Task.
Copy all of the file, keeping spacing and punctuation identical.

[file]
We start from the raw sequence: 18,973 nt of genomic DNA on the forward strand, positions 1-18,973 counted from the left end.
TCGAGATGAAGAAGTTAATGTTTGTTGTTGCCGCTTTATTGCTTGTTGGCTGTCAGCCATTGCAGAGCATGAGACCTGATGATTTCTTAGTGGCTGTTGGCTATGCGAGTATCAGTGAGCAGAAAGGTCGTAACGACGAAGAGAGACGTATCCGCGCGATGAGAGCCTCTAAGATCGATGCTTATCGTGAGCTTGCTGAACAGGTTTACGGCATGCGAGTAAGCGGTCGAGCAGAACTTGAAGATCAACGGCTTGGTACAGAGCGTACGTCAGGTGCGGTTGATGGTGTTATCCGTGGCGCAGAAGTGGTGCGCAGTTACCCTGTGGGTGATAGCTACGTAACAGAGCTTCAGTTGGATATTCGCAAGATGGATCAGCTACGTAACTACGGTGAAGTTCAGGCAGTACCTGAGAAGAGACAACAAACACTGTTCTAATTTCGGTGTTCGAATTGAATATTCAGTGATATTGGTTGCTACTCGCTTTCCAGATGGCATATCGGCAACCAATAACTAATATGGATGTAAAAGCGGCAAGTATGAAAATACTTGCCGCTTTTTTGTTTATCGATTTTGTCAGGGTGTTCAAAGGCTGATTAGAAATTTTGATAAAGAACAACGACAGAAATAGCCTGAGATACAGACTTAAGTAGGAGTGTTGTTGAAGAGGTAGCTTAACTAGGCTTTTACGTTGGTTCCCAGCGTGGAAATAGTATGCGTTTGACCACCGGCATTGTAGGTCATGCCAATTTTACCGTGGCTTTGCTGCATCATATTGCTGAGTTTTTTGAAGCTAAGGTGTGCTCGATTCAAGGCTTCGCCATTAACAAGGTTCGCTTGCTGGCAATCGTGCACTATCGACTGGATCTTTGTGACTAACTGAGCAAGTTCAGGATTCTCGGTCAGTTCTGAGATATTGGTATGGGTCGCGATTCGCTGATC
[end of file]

We start from the raw sequence: 18,973 nt of genomic DNA on the forward strand, positions 1-18,973 counted from the left end.
TCGAGATGAAGAAGTTAATGTTTGTTGTTGCCGCTTTATTGCTTGTTGGCTGTCAGCCATTGCAGAGCATGAGACCTGATGATTTCTTAGTGGCTGTTGGCTATGCGAGTATCAGTGAGCAGAAAGGTCGTAACGACGAAGAGAGACGTATCCGCGCGATGAGAGCCTCTAAGATCGATGCTTATCGTGAGCTTGCTGAACAGGTTTACGGCATGCGAGTAAGCGGTCGAGCAGAACTTGAAGATCAACGGCTTGGTACAGAGCGTACGTCAGGTGCGGTTGATGGTGTTATCCGTGGCGCAGAAGTGGTGCGCAGTTACCCTGTGGGTGATAGCTACGTAACAGAGCTTCAGTTGGATATTCGCAAGATGGATCAGCTACGTAACTACGGTGAAGTTCAGGCAGTACCTGAGAAGAGACAACAAACACTGTTCTAATTTCGGTGTTCGAATTGAATATTCAGTGATATTGGTTGCTACTCGCTTTCCAGATGGCATATCGGCAACCAATAACTAATATGGATGTAAAAGCGGCAAGTATGAAAATACTTGCCGCTTTTTTGTTTATCGATTTTGTCAGGGTGTTCAAAGGCTGATTAGAAATTTTGATAAAGAACAACGACAGAAATAGCCTGAGATACAGACTTAAGTAGGAGTGTTGTTGAAGAGGTAGCTTAACTAGGCTTTTACGTTGGTTCCCAGCGTGGAAATAGTATGCGTTTGACCACCGGCATTGTAGGTCATGCCAATTTTACCGTGGCTTTGCTGCATCATATTGCTGAGTTTTTTGAAGCTAAGGTGTGCTCGATTCAAGGCTTCGCCATTAACAAGGTTCGCTTGCTGGCAATCGTGCACTATCGACTGGATCTTTGTGACTAACTGAGCAAGTTCAGGATTCTCGGTCAGTTCTGAGATATTGGTATGGGTCGCGATTCGCTGATC